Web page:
THE INTERNET IS FOR PORN

One of India’s busiest train stations has become a porn hub

Obsession
The Next Billion
Quartz india
Obsession
The Next Billion
Quartz india

Silicon Valley giants are competing with each other to bring the internet to nearly 1.3 billion Indians so they can have better access to education, health care, and recruitment platforms. But Indians have other priorities.

Travellers passing through one India’s busiest train stations have been using Google’s free wifi to browse for porn. Since the advent of the facility in Patna railway station last month, the location ranks as one of the top stations “in the country for using internet search, particularly search for porn sites,” a RailTel official said, according to the Economic Times. Railtel, Google’s distribution partner in India, discovered this pattern through “records of use of data by users.”

Indian men and women are avid browsers of porn sites. In 2015, Pornhub found that India was the third-highest traffic driver for Pornhub.com alone, excluding its sister sites such as YouPorn and RedTube.

Last August, the government tried to unsuccessfully to ban 857 pornographic websites—a small percentage of the total number of adult sites on the internet. Users easily circumvented the restrictions levied by internet service providers by using virtual private networks, and severe backlash from the public and the poor implementation of the ban ended in its swift termination a day after it was announced.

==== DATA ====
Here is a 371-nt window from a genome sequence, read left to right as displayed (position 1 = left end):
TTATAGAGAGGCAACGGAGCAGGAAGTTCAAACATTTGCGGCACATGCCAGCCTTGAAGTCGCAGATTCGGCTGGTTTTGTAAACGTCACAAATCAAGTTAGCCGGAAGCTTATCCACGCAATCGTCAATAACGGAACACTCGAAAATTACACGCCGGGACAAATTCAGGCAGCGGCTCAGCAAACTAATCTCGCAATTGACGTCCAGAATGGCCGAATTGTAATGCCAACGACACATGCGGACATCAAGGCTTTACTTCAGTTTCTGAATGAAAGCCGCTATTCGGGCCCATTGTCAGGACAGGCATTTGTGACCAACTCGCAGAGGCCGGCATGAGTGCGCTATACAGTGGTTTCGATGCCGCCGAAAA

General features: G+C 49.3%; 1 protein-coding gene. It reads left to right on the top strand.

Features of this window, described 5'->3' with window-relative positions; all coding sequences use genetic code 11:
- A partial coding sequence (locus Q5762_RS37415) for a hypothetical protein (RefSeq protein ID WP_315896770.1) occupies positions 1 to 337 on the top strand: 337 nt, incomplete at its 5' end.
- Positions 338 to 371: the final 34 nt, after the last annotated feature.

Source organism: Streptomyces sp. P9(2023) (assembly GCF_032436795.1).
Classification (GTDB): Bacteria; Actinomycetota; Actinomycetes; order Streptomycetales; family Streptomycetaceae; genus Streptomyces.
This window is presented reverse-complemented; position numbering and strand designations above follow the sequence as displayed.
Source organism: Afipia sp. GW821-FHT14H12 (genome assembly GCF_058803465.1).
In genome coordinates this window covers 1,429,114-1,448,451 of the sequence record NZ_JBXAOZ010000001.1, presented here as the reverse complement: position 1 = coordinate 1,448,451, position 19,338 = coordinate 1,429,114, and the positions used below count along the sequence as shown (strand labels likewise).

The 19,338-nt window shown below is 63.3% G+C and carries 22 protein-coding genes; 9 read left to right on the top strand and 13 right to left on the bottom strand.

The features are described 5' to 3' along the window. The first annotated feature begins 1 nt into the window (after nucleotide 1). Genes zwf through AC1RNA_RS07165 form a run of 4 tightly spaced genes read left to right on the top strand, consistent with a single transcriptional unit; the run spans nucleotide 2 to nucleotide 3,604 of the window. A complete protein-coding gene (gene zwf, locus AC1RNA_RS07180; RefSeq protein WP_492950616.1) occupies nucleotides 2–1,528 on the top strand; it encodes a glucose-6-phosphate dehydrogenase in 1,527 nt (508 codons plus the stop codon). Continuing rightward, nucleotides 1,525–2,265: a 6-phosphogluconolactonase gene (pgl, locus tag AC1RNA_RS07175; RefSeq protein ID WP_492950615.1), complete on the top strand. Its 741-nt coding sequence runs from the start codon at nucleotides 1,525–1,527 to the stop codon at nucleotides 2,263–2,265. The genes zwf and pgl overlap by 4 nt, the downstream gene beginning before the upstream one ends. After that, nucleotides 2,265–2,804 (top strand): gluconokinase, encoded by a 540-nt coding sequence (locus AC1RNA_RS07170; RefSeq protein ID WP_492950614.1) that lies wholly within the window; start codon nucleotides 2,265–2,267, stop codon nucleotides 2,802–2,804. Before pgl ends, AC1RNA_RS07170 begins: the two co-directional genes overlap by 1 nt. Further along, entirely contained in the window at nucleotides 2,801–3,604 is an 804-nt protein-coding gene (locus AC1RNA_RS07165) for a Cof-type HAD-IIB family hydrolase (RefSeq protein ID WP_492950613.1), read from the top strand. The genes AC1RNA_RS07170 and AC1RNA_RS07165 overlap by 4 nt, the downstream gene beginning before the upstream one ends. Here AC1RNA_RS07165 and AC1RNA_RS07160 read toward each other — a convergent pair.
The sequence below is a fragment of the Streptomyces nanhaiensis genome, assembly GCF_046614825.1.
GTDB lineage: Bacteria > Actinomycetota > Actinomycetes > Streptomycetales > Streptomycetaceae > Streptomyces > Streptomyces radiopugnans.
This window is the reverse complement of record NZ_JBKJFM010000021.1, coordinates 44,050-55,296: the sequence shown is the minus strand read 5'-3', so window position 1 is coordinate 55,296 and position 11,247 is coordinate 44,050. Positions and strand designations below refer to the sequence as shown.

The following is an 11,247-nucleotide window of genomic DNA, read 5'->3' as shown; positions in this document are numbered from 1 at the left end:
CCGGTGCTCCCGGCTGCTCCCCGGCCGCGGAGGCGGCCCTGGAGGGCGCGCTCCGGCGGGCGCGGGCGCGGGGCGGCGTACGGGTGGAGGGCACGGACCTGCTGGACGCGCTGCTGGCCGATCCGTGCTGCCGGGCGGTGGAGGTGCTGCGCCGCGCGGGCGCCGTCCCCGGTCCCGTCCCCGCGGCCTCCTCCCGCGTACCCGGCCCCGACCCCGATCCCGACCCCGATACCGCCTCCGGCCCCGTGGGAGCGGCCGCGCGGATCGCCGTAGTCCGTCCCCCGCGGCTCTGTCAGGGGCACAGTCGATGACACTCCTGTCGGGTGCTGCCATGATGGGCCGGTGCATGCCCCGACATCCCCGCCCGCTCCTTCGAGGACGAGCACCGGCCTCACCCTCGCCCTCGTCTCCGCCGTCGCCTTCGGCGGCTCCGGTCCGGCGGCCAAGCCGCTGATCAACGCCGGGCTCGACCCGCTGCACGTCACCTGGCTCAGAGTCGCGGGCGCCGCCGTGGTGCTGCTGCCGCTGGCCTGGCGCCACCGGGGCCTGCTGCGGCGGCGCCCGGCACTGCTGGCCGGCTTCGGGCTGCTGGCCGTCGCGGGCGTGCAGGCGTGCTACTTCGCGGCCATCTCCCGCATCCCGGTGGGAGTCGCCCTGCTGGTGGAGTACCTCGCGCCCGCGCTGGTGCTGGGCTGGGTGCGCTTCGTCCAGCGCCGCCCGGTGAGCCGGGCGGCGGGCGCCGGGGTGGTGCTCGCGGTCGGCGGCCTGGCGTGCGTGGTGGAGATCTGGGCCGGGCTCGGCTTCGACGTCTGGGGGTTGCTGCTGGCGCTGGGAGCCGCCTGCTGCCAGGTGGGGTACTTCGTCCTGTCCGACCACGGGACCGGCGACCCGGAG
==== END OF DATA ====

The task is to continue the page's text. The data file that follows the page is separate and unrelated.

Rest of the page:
The new Railtel data from the city of Patna reveals Indians were using mobile devices to flip through X-rated sites while waiting for their next train. Most Indians access the internet—and porn—through their mobile phones. Sixty percent of Pornhub’s users from India accessed the website from their smartphones in 2015. And by the end of the first quarter of 2016, shipments of smartphones into India grew 23% compared to the year prior while the rest of the world’s growth stagnated.

RailTel is currently providing wifi at the speed of 1 gigabyte to the Patna railway station, but plans to increase this to 10 gigabytes, the Economics Times reported. Aside from Patna, Google’s free high-speed wifi—which started rolling out in Jan. 2016—has already launched at 22 other railway stations in the country and is expected to be installed in a total of 400 stations within the next three years. Maybe the fact that Google’s internet is “free” is why India fought hard against Facebook’s Internet.org but embraced the search giant’s initiative with open arms.

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